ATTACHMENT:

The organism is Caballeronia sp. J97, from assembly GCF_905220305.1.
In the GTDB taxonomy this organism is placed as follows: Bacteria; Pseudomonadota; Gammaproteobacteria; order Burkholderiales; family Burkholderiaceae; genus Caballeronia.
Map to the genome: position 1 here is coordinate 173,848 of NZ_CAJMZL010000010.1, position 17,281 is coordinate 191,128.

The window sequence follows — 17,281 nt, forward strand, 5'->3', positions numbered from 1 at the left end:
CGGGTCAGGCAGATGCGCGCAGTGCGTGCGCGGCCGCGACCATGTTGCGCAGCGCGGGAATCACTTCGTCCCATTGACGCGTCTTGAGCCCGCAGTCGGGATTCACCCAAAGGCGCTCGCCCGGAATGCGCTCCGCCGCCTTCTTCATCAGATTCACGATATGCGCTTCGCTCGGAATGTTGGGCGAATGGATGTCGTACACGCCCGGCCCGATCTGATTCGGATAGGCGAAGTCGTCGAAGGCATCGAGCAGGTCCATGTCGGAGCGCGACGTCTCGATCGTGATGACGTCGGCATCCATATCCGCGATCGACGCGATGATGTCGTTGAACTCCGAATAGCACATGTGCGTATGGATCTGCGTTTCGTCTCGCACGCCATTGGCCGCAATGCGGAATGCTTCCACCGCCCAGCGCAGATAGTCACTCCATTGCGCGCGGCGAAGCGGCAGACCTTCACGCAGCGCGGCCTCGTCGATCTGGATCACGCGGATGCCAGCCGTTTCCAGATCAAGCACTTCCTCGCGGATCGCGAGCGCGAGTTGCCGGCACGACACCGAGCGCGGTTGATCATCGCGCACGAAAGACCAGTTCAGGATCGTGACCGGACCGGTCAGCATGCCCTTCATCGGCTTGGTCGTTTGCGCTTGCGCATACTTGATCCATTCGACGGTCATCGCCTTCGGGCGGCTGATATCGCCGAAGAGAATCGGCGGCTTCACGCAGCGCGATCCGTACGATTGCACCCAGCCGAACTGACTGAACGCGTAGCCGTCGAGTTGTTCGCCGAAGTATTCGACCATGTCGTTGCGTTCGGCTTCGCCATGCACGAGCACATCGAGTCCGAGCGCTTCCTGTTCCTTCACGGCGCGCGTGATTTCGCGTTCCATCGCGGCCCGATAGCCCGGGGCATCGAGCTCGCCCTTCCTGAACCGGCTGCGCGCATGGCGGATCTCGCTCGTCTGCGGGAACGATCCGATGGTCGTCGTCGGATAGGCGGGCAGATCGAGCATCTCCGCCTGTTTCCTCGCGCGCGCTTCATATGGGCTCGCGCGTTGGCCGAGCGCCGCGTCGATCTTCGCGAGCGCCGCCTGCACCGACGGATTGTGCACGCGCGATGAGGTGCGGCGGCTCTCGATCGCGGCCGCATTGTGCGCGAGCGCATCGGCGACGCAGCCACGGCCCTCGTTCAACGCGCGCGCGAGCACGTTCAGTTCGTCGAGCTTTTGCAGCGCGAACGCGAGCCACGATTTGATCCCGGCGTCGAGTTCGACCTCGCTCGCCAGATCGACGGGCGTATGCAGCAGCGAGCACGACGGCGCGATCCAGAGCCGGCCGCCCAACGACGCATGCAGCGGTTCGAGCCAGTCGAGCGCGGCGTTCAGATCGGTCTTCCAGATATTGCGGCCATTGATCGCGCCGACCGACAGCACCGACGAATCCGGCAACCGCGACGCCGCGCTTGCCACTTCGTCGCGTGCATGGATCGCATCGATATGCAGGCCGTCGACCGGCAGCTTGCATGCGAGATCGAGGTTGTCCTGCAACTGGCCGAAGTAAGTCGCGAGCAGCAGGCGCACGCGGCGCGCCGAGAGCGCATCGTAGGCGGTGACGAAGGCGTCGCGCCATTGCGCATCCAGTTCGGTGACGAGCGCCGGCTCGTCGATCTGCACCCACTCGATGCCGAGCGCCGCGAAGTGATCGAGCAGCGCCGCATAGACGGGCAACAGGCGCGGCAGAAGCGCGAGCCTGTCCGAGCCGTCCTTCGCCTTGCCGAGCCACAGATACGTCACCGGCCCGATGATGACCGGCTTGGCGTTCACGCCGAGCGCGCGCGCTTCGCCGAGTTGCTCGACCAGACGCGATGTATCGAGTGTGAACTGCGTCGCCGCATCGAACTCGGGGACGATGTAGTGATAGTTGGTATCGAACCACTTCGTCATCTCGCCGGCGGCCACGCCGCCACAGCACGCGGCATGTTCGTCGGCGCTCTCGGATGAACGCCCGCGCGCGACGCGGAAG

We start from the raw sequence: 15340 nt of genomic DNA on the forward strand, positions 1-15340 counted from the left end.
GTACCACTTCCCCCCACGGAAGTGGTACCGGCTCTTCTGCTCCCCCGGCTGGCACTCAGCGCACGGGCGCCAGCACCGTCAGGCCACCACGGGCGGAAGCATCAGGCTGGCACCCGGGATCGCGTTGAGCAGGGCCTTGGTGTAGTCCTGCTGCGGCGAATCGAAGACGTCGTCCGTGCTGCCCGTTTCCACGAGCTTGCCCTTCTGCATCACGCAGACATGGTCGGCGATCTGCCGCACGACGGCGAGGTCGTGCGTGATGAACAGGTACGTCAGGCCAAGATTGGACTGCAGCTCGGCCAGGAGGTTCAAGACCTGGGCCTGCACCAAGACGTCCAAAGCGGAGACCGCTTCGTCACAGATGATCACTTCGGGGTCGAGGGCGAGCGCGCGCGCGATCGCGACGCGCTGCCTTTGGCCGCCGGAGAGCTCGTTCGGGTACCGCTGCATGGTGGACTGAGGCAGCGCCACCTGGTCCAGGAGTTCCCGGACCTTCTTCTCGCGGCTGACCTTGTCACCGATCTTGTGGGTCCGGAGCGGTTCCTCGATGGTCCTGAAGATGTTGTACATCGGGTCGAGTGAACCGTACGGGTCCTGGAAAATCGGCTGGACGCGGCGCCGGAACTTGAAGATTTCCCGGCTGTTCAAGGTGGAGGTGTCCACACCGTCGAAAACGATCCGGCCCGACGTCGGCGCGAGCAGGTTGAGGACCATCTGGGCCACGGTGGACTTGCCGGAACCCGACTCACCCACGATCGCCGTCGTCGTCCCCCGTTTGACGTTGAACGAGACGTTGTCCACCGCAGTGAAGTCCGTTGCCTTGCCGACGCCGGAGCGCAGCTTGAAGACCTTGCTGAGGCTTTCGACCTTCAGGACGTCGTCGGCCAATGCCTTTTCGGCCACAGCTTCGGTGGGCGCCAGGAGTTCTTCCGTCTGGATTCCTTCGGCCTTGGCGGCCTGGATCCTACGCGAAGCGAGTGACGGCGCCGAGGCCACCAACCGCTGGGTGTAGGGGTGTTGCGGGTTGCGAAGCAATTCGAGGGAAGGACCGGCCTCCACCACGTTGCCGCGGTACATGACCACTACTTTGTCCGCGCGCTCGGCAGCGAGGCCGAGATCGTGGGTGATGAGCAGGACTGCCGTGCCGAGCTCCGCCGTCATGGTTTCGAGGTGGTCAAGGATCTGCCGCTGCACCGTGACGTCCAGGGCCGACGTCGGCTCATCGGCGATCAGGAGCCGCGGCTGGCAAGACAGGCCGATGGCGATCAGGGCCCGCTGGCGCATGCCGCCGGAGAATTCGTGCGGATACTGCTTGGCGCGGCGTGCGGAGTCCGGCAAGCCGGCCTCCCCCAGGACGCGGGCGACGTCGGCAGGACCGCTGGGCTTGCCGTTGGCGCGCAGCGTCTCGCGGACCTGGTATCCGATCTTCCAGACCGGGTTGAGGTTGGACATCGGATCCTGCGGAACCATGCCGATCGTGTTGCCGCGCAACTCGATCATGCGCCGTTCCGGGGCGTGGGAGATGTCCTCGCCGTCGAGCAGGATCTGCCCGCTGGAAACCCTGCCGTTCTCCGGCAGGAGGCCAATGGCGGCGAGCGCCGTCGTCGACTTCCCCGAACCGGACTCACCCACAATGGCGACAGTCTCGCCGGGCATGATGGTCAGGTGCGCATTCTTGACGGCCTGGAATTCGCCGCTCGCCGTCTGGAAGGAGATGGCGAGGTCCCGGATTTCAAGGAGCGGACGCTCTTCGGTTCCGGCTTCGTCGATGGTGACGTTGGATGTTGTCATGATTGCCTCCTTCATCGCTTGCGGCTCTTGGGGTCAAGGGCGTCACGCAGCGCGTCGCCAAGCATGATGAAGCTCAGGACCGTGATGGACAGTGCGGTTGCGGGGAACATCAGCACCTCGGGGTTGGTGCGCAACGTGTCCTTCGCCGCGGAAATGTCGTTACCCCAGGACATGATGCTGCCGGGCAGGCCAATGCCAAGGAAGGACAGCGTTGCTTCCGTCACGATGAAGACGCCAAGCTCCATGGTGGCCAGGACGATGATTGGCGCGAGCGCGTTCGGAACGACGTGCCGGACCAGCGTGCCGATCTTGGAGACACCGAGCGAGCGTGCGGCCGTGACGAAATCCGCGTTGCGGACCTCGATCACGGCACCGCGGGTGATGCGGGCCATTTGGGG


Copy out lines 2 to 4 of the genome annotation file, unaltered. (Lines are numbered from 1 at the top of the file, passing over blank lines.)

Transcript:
In the GTDB taxonomy this organism is placed as follows: Bacteria; Pseudomonadota; Gammaproteobacteria; order Burkholderiales; family Burkholderiaceae; genus Caballeronia.
Map to the genome: position 1 here is coordinate 173,848 of NZ_CAJMZL010000010.1, position 17,281 is coordinate 191,128.

The window sequence follows — 17,281 nt, forward strand, 5'->3', positions numbered from 1 at the left end: